By Ambar Warrick
Investing.com -- The Australian dollar rallied to a five-month high on Wednesday after fourth-quarter consumer inflation read higher than expected, while most Asian currencies moved little as fears of a global recession offset optimism over a potential economic recovery in China.
The Australian dollar jumped nearly 1% to 0.7115 against the dollar, its strongest level in over five months. Data showed that Australian CPI inflation rose more than expected in the December quarter, likely heralding more interest rate hikes by the Reserve Bank.
While high inflation and rising interest rates are likely to also dent the Australian economy, higher borrowing costs also make the Australian dollar appear more attractive. The Reserve Bank had hiked rates by a cumulative 400 basis points in 2022 to curb inflation and had also defended the currency against further depreciation to the greenback.
ING said in a note that the Reserve Bank of Australia will have to raise rates by at least another 50 basis points in the coming months to curb rising price pressures - a scenario that favors the Australian dollar.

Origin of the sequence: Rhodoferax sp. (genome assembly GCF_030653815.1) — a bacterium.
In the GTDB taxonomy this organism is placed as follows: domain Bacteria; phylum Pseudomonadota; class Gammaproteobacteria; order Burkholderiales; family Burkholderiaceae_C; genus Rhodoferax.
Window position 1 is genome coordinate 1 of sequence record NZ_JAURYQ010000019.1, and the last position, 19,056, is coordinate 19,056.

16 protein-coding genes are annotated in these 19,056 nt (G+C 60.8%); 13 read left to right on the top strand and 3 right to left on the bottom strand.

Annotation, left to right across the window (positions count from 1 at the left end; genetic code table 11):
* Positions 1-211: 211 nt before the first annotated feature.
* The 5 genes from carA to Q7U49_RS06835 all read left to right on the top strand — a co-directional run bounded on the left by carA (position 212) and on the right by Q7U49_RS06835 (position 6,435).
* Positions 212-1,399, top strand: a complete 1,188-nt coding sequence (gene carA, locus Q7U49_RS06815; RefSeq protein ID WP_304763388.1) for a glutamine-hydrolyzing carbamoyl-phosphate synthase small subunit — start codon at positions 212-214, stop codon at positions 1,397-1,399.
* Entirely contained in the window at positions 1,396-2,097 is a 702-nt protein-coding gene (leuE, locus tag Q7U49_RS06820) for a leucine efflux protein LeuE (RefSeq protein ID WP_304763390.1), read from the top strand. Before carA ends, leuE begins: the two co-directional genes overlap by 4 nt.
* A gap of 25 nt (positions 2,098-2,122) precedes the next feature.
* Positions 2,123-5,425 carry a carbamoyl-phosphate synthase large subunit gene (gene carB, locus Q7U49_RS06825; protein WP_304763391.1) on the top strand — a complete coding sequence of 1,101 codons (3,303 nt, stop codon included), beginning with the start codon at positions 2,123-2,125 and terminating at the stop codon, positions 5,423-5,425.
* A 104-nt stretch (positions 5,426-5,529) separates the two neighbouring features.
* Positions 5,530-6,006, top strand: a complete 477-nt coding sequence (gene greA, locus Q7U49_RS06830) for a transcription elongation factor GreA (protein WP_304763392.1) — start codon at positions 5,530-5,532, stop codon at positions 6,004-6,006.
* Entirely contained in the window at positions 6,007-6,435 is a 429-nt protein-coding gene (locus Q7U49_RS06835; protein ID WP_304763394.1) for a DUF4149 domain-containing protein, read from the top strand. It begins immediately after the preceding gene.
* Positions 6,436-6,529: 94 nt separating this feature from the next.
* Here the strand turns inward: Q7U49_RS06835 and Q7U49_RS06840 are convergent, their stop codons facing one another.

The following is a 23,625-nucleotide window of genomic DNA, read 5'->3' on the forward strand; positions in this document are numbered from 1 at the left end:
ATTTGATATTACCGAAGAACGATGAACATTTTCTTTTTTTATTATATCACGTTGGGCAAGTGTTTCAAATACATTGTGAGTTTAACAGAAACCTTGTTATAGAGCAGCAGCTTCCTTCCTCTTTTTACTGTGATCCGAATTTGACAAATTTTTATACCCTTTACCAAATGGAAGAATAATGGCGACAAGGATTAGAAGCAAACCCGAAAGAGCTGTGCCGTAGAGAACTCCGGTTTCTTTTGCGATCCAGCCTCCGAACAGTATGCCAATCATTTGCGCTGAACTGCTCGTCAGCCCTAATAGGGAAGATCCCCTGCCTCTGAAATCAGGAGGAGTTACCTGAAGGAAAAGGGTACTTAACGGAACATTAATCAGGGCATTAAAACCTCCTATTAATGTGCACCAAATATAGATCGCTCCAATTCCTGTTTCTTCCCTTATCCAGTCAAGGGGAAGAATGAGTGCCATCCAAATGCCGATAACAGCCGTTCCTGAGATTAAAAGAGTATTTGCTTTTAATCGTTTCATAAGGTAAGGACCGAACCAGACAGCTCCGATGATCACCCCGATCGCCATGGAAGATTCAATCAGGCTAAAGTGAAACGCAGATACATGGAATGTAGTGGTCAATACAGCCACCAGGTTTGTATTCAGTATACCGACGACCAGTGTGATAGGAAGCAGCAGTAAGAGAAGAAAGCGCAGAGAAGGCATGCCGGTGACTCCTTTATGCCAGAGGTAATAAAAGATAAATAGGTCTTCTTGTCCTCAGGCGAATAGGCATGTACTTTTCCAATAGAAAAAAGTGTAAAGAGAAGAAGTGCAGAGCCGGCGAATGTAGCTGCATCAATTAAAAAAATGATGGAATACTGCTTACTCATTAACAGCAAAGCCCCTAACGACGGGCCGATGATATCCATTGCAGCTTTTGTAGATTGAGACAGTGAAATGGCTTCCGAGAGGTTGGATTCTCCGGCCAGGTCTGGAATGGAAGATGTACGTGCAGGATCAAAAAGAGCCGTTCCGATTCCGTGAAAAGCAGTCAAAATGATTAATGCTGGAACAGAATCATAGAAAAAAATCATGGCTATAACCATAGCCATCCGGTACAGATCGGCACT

The Singapore dollar jumped 0.4% to a near five-year high after data showed that core consumer inflation grew more than expected in December. The trend is also expected to invite more tightening measures by the Monetary Authority of Singapore.
Broader Asian currencies retreated amid increased concerns over a U.S. recession, after overnight data showed business activity shrank for a seventh straight month. But the dollar saw little safe haven demand, with the dollar index and dollar index futures moving little in Asian trade.
Expectations that U.S. interest rates will rise at a slower pace saw investors pivot into gold as their preferred safe haven, while the Japanese yen also benefited in recent sessions. But most risk-driven Asian currencies saw scant bids, amid fears that slowing economic growth could dry up capital flows to the region.
The Chinese yuan was largely unchanged in holiday trade, while the offshore yuan added 0.2%. The Japanese yen fell 0.2%, while Indonesian rupiah slid 0.5%.
Fears of a recession largely offset optimism over a potential Chinese economic recovery. Traders are betting that the economy will be boosted by the Lunar New Year holiday, especially after it relaxed most anti-COVID restrictions and reopened its borders earlier this year.